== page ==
Published Date: 2009-04-25 10:00:55
Subject: PRO/AH/EDR> Influenza A (H1N1) virus, swine, human - N America
Archive Number: 20090425.1552
INFLUENZA A (H1N1) VIRUS, SWINE, HUMAN - NORTH AMERICA
A ProMED-mail post
ProMED-mail is a program of the
International Society for Infectious Diseases
In this update:
 USA - MMWR
 USA, Mexico - WHO
 USA - MMWR
Date: 24 Apr 2009
Source: MMWR Morb Mortal Wkly Rep Dispatch 24 Apr 2009/58 (dispatch);1-3
Update: swine influenza A (H1N1) infections --- California and Texas, April
On [21 Apr 2009], CDC reported that 2 recent cases of febrile respiratory
illness in children in southern California had been caused by infection
with genetically similar swine influenza A (H1N1) viruses. The viruses
contained a unique combination of gene segments that had not been reported
previously among swine or human influenza viruses in the United States or
elsewhere (1). Neither child had known contact with pigs, resulting in
concern that human-to-human transmission might have occurred. The seasonal
influenza vaccine H1N1 strain is thought to be unlikely to provide
protection. This report updates the status of the ongoing investigation and
provides preliminary details about 6 additional persons infected by the
same strain of swine influenza A (H1N1) virus identified in the previous
cases, as of [24 Apr 2009]. The 6 additional cases were reported in San
Diego County, California (3 cases), Imperial County, California (one case),
and Guadalupe County, Texas (2 cases). CDC, the California Department of
Public Health, and the Texas Department of Health and Human Services are
conducting case investigations, monitoring for illness in contacts of the 8
patients, and enhancing surveillance to determine the extent of spread of
the virus. CDC continues to recommend that any influenza A viruses that
cannot be subtyped be sent promptly for testing to CDC. In addition, swine
influenza A (H1N1) viruses of the same strain as those in the US patients
have been confirmed by CDC among specimens from patients in Mexico.
Clinicians should consider swine influenza as well as seasonal influenza
virus infections in the differential diagnosis for patients who have
febrile respiratory illness and who 1) live in San Diego and Imperial
counties, California, or Guadalupe County, Texas, or traveled to these
counties or 2) who traveled recently to Mexico or were in contact with
persons who had febrile respiratory illness and were in one of the 3 US
counties or Mexico during the 7 days preceding their illness onset.
San Diego County, California. On [9 Apr 2009], an adolescent girl aged 16
years and her father aged 54 years went to a San Diego County clinic with
acute respiratory illness. The youth had onset of illness on [5 Apr 2009].
Her symptoms included fever, cough, headache, and rhinorrhea. The father
had onset of illness on [6 Apr 2009] with symptoms that included fever,
cough, and rhinorrhea. Both had self-limited illnesses and have recovered.
The father had received seasonal influenza vaccine in October 2008; the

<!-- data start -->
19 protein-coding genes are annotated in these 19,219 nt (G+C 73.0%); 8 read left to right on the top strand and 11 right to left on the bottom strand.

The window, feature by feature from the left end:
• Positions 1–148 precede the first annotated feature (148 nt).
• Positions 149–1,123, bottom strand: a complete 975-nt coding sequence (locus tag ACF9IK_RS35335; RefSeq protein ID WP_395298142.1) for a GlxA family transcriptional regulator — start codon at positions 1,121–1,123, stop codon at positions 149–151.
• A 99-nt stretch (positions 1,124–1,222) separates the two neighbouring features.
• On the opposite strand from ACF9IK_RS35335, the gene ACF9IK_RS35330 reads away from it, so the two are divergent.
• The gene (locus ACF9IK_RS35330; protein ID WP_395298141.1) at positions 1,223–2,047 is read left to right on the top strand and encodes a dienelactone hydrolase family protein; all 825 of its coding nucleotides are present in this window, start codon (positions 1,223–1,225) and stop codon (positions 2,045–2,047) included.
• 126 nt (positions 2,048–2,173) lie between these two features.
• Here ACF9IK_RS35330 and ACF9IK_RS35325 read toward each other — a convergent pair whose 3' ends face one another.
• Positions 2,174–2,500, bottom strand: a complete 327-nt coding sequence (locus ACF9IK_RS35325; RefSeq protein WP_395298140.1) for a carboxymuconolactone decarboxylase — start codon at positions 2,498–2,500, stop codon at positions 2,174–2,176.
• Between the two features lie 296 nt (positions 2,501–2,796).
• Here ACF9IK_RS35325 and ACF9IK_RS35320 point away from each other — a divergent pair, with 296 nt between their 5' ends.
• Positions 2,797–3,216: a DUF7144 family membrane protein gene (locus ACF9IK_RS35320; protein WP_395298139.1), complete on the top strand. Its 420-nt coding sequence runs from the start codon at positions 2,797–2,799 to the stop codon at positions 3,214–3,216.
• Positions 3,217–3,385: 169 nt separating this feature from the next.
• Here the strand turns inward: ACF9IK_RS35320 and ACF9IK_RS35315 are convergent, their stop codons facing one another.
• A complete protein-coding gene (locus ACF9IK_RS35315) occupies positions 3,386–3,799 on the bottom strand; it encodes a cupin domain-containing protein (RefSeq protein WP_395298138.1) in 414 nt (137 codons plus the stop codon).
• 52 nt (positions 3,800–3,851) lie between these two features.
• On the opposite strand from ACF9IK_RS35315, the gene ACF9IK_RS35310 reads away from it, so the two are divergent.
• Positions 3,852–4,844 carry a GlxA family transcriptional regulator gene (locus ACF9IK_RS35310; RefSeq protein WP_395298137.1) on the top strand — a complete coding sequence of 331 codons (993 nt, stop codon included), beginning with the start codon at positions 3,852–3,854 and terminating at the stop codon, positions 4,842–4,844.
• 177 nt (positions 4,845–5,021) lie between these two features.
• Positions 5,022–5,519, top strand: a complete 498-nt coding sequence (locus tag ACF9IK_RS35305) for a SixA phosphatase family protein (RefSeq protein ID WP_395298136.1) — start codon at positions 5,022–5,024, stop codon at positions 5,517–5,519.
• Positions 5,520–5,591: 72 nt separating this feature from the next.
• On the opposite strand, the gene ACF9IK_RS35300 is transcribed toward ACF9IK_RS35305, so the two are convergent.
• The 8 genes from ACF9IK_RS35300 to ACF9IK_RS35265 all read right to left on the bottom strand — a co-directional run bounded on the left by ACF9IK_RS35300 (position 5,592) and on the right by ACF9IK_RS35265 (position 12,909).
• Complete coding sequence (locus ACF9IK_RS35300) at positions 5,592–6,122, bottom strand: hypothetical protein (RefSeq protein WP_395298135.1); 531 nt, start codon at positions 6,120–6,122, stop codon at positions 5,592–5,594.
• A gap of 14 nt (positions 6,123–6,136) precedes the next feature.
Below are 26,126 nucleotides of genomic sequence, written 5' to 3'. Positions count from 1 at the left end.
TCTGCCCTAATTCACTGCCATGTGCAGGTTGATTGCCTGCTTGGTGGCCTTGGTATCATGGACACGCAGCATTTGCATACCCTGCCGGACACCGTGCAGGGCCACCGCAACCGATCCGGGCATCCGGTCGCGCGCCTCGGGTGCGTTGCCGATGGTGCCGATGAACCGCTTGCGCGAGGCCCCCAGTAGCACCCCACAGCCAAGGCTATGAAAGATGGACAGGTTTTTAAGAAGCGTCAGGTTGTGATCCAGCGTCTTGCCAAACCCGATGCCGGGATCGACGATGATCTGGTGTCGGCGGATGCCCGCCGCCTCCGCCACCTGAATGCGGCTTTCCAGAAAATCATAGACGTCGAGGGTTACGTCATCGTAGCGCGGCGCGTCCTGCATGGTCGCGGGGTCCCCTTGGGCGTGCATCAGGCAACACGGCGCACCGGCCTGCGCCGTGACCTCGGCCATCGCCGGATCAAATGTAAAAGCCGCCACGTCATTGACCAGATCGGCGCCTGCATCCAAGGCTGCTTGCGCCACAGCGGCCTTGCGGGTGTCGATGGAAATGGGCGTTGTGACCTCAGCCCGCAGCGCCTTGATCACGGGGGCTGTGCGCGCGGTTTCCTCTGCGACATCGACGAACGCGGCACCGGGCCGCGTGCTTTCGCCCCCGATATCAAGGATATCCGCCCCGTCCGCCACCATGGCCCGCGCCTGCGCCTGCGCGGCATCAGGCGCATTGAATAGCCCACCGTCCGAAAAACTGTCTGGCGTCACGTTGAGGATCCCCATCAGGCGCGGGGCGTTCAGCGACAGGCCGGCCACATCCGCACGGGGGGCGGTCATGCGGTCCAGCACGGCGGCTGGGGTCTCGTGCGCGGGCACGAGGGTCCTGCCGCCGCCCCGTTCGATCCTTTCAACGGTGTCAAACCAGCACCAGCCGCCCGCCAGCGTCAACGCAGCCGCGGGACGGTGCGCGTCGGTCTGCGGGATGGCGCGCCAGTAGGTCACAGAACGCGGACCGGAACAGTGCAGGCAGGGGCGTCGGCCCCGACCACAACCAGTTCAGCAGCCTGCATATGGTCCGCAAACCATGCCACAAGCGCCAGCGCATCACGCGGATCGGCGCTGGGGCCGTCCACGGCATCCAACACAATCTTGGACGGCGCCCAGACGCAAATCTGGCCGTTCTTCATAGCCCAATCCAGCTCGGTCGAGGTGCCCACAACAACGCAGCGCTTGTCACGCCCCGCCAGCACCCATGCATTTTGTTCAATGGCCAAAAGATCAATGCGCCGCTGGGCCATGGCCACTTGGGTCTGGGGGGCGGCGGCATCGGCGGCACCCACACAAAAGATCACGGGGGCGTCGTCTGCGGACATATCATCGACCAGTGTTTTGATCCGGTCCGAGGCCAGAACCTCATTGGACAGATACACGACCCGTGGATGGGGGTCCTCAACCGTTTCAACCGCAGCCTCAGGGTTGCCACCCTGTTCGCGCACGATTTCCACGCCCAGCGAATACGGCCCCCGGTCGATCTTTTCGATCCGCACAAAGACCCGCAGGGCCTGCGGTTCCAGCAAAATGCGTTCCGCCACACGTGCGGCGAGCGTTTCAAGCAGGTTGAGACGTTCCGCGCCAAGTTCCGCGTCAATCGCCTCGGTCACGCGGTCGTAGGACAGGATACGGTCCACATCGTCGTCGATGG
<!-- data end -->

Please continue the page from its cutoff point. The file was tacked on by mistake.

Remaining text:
daughter was unvaccinated. Respiratory specimens were obtained from both,
tested in the San Diego County Health Department Laboratory, and found to
be positive for influenza A using reverse transcription--polymerase chain
reaction (RT-PCR), but could not be further subtyped. Two household
contacts of the patients have reported recent mild acute respiratory
illnesses; specimens have been collected from these household members for
testing. One additional case, in a child residing in San Diego County, was
identified on [24 Apr 2009]; epidemiologic details regarding this case are
Imperial County, California. A woman aged 41 years with an autoimmune
illness who resided in Imperial County developed fever, headache, sore
throat, diarrhea, vomiting, and myalgias on [12 Apr 2009]. She was
hospitalized on [15 Apr 2009]. She recovered and was discharged on [22 Apr
2009]. A respiratory specimen obtained [16 Apr 2009] was found to be
influenza A positive by RT-PCR at the San Diego Country Health Department
Laboratory, but could not be further subtyped. The woman had not been
vaccinated against seasonal influenza viruses during the 2008--09 season.
Three household contacts of the woman reported no recent respiratory illness.
Guadalupe County, Texas. Two adolescent boys aged 16 years who resided in
Guadalupe County near San Antonio were tested for influenza and found to be
positive for influenza A on [15 Apr 2009]. The youths had become ill with
acute respiratory symptoms on [10 Apr 2009] and [14 Apr 2009],
respectively, and both had gone to an outpatient clinic for evaluation on
[15 Apr 2009]. Identification and tracking of the youths' contacts is under
Five of the new cases were identified through diagnostic specimens
collected by the health care facility in which the patients were examined,
based on clinical suspicion of influenza; information regarding the 6th
case is pending. The positive specimens were sent to public health
laboratories for further evaluation as part of routine influenza
surveillance in the 3 counties.